Keynotes are a great tool in Revit, and can be used for much more than their intended use.
Keynotes are essentially a tag that references an external file. For this page, we will say “keynote” an object and this essentially means “tag” an object with the ‘keynote’. To be even more specific, we are tagging an object per a keynote that is referencing an external file.
The intended use of keynotes is to keynote an item in Revit with the CSI Spec section corresponding to your specifications and therefore using the specifications more than drawing annotations. There are several major offices that have this as the standard way to annotate drawings… every single item in Revit gets a specification tag and there are virtually no text annotations on the drawings besides the CSI number. While useful for keeping things coordinated to your specifications, this is something that takes some getting used to, and many offices prefer to instead use long form text notations which tend to make the drawings easier to understand.
A Different Use
Because most offices don’t use the CSI specification tagging style, another way to use keynotes has emerged. The main way is to keynote general notes across drawings. This is very useful for turning typically written out notes or even something that may be tagged from an object, into a keynote and keeping that text easily coordinated across multiple different types.
Keynotes vs Tag
The main way to think of a keynote is as a ‘tag’. However, it is able to reference an external .txt file. The benefits of why we would do this become clear if we look at an example. Let’s take a door family that has 5 different types. Within our 5 types, there are essentially 2 main groups, we could think of this as maybe different frame types, or maybe fire ratings, etc. In our example, we have a Type Parameter as “ABC” for the first three family types, which also have a keynote of 101 assigned to them. If we wanted to change ABC to something else… maybe because of a design change or even a misspelling, we would need to go to each Type and change the Type Parameter manually in 3 locations. If we instead were using a keynote and needed to update the keynote, we change this annotation in the externally located .txt file and then load it into the Revit file. This single change will populate and be coordinated across all three types automatically.
The benefits being clear, that you can save time, and ensure more coordinated drawings by utilizing this system. While changing something in one spot vs 3 spots doesn’t seem like a lot, extrapolate that across entire projects and multiple families and drawing sets. The example below goes through this change.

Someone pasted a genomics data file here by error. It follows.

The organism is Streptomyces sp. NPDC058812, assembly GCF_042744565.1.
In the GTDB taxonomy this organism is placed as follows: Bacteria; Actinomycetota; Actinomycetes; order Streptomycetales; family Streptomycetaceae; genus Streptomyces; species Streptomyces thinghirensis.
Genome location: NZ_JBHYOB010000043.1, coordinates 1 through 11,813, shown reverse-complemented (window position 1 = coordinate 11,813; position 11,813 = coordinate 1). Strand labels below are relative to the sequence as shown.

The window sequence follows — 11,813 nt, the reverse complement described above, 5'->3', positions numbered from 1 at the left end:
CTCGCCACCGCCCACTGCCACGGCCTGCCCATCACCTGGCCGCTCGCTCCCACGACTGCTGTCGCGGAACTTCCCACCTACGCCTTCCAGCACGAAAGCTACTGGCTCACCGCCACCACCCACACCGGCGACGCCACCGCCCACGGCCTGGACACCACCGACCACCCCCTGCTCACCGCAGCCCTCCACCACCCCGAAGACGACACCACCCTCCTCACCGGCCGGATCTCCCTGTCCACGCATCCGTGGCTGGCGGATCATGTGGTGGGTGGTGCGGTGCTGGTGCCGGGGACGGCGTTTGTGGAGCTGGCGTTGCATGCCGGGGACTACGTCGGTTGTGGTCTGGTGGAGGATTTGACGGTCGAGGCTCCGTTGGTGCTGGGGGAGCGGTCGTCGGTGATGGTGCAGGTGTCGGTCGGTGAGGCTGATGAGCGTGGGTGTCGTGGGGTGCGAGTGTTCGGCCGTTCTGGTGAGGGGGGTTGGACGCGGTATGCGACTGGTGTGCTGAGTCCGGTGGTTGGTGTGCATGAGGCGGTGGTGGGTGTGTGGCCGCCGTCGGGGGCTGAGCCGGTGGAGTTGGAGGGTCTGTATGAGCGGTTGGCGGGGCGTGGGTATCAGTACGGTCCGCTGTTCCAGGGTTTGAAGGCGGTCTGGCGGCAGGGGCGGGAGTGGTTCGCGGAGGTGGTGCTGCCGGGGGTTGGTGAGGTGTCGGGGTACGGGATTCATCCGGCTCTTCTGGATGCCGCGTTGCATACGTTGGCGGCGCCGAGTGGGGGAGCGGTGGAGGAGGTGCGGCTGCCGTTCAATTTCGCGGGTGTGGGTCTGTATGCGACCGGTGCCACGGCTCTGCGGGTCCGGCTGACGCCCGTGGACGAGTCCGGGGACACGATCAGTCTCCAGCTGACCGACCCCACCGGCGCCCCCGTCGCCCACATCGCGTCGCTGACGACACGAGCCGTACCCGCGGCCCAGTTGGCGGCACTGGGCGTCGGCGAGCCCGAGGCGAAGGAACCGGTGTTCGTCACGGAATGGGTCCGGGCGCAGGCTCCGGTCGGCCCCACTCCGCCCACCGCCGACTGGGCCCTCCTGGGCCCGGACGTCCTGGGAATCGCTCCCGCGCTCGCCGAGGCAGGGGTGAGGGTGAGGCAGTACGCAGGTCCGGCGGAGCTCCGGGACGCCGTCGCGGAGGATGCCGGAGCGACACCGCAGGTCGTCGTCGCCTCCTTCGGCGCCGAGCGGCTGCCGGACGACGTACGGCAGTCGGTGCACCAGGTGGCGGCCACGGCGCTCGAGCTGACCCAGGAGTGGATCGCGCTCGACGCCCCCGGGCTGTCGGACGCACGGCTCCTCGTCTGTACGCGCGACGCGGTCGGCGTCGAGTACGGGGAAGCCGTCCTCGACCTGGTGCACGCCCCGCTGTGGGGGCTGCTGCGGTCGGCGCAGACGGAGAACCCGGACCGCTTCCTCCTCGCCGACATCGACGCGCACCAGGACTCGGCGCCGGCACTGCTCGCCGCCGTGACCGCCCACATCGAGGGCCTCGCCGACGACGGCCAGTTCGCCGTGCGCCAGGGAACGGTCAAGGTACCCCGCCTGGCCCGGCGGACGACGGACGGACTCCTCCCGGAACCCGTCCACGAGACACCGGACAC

3 Types of Keynotes
There are 3 main types of keynotes.
Beyond just the objects, you can keynote the material that is applied to the 3D objects. This allows you to keynote a door family as a keynote, while then also keynoting the panel, sill, frame, etc all differently based on the material that is applied to those. Its typically rare to see materials in Revit organized this well, so this is the least used keynote type.
Most powerful type of keynote. This keynote will be attached to specific families and objects within Revit. This means that when you tag the object, it will automatically show up with what has been set. Additionally, if the object keynote needs to be updated or changed, it will update and reflect those changes on the keynote tag, because it is all connected and tied together. This requires a great organization of the keynotes and your Revit file structure.
The most dangerous type of keynote, but it will also be the keynote you most likely will use if employing a keynote style that is not spec section based. These are semi-smart because it attaches the keynote tag to the keynote, however, these are not attached to anything in the model. This is slightly confusing because the user keynotes do require an object to ‘tag’, but they do not get attached to that object. This brings up two points to be aware of. You are able to keynote a single object with multiple keynotes. And second, any changes you need to make with the original object you tagged, will not automatically be changed for the keynote, meaning you may need to trace some changes through the set.